How John Eastman got on Trump’s radar, ousted from Chapman University

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Chapman University law professor John Eastman, next to U.S. President Donald Trump's personal lawyer Rudy Giuliani, gestures as he speaks while Trump supporters gather ahead of his speech to contest the results of the 2020 U.S. presidential election in Washington, U.S, January 6, 2021. Photo by REUTERS/Jim Bourg.

John Eastman, an attorney with roots in Orange County, is at the center of the fourth January 6, 2021 insurrection hearing today.

In her opening statements, Congresswoman Liz Cheney, the vice chair of the select January 6 committee, said Trump pressured state officials and state legislatures to overturn the 2020 presidential election, with the help of his attorneys — Rudy Giuliani and John Eastman. 

“In other words, the same people who were attempting to pressure Vice President Mike Pence to reject electoral votes illegally were also simultaneously working to reverse the outcome of the 2020 election at the state level,” Cheney said.

Before January 6, 2021, John Eastman was seen as a respectable conservative voice in Orange County, says LA Times columnist Gustavo Arellano. He was a former clerk to Supreme Court Justice Clarence Thomas and a law professor at Chapman University. In 2010, he ran unsuccessfully for attorney general in California.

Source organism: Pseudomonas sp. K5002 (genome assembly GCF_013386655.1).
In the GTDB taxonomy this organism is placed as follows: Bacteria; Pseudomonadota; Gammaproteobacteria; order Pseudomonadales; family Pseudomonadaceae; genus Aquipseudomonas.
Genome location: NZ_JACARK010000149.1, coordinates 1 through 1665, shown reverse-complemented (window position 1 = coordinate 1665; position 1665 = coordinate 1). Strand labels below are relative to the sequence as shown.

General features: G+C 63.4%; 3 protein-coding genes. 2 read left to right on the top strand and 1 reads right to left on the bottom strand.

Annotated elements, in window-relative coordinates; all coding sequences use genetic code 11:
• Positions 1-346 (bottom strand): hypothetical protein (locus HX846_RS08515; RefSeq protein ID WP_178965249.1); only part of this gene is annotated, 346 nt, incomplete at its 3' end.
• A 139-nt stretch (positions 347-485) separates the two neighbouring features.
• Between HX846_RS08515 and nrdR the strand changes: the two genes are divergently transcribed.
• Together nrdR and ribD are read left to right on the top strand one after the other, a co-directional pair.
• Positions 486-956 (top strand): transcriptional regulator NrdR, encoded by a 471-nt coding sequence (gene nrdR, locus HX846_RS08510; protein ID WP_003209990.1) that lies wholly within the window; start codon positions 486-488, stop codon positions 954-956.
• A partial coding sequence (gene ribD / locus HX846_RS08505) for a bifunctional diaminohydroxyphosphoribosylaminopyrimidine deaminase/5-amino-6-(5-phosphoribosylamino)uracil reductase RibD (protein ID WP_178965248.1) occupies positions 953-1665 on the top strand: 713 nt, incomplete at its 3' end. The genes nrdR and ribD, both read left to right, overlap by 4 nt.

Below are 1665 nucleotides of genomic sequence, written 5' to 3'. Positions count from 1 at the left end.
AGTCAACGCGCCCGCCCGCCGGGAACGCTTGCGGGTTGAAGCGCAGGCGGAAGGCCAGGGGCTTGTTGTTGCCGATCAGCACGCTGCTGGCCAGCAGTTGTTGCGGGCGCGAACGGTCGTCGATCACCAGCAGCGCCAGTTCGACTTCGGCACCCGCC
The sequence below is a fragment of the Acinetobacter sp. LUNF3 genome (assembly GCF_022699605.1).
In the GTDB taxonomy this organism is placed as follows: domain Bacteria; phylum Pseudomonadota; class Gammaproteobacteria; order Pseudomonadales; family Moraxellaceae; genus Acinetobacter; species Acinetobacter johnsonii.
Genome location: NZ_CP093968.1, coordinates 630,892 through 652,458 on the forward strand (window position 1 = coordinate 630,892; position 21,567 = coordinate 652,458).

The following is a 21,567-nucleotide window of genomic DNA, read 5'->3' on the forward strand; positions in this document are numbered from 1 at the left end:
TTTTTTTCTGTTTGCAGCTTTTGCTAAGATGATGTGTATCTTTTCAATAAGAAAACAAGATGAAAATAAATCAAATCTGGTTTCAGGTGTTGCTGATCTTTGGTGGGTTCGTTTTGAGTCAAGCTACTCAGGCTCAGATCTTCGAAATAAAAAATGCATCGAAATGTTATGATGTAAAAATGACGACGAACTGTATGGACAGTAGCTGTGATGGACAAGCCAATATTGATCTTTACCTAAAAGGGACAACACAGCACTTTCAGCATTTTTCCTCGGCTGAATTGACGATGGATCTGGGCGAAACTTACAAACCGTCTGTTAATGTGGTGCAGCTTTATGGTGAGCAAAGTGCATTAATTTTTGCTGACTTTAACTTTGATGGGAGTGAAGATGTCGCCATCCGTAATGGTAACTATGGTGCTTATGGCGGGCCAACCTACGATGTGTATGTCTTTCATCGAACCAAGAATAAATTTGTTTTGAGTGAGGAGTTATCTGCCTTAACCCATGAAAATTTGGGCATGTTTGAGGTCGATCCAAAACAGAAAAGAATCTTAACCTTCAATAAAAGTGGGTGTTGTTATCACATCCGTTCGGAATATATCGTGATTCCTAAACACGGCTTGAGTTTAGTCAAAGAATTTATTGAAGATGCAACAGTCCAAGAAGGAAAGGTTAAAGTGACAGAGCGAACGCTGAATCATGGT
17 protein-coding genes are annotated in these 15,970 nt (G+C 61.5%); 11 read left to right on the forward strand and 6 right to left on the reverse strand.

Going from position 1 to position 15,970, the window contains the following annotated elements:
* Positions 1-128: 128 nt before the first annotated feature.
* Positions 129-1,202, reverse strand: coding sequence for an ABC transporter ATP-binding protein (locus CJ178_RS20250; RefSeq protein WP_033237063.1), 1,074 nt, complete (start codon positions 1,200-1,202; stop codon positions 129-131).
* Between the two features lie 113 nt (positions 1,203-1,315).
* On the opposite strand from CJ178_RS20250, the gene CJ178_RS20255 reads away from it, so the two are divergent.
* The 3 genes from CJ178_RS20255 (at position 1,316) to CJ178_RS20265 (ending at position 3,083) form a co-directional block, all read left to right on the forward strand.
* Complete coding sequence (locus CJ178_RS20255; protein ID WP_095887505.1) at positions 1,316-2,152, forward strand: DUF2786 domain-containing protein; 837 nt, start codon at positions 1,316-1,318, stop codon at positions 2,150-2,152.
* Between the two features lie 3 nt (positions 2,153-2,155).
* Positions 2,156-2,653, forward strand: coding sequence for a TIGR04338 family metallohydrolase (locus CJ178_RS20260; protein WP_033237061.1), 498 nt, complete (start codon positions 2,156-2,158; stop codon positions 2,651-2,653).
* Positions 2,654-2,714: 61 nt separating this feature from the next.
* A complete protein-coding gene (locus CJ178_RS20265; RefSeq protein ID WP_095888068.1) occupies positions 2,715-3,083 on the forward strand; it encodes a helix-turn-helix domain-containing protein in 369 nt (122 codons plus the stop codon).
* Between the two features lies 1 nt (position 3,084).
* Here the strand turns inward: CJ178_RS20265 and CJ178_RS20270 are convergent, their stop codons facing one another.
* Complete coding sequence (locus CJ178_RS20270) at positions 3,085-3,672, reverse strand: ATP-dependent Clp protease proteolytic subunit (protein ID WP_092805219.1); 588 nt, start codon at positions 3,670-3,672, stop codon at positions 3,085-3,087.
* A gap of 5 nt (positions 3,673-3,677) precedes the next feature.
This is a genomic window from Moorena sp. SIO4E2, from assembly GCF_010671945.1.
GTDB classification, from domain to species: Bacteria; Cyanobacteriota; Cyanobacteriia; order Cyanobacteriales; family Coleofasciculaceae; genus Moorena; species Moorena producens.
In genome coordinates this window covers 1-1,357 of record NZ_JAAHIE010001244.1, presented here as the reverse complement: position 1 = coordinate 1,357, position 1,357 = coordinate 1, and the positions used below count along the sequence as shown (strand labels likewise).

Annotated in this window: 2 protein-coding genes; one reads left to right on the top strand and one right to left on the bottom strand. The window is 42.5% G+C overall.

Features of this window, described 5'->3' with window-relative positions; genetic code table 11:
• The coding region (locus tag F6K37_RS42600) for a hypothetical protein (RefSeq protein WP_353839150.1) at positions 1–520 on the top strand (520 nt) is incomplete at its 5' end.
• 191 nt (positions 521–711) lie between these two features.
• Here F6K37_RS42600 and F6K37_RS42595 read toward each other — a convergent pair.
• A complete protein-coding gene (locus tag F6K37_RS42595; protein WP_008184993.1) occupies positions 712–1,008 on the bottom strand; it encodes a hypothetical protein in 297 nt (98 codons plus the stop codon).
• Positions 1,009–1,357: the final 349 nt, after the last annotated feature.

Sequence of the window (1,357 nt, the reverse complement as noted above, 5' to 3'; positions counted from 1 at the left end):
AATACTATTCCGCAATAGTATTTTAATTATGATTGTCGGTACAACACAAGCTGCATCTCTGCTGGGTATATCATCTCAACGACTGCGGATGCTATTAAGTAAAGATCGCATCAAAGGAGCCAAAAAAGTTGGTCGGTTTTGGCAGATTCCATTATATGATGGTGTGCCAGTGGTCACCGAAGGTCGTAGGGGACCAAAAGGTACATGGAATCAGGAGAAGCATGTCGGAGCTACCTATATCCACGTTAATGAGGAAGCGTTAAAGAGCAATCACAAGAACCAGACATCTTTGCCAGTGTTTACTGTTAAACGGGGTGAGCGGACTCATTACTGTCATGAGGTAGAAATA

“By all accounts,” Arellano says, he was a “smart guy.”

Then Eastman began to change in the 2000s, Arellano says. “He started adopting a lot of the Orange County Republican Party's religion of grievances, of culture war.” 

In the mid-aughts, Eastman took hardline arguments against birthright citizenship and in support of Prop 8, a ban on gay marriage. 

But Eastman made national headlines in 2020, Arellano says, when he wrote a column for Newsweek, falsely postulating that Kamala Harris is ineligible to be vice president of the United States because her parents were immigrants. “That gets Eastman to Donald Trump's radar,” Arellano says.

On January 6, 2021, Eastman took the stage at the “Stop the Steal” rally near the U.S. Capitol, and made impassioned, false claims about election fraud and urged Vice President Mike Pence to reject the electoral college count.

“A week later, Chapman University basically forces him to resign after an outcry from students and his fellow colleagues,” Gustavo says. Eastman kept a low profile after that, but emails have emerged showing that he asked Giuliani if Trump might be able to pardon him ahead of possible criminal investigations.

Orange County has changed since Eastman embodied its politics. The county voted against Trump in 2016 and 2020, a majority of the congressional delegation is Democratic, and the Republican leadership is made up of Korean American women.

“Orange County … is becoming more and more purple,” Arellano says. “Even the Republican Party realizes if they want a future in this new Orange County, the Eastmans of yesteryear need to stay back there.”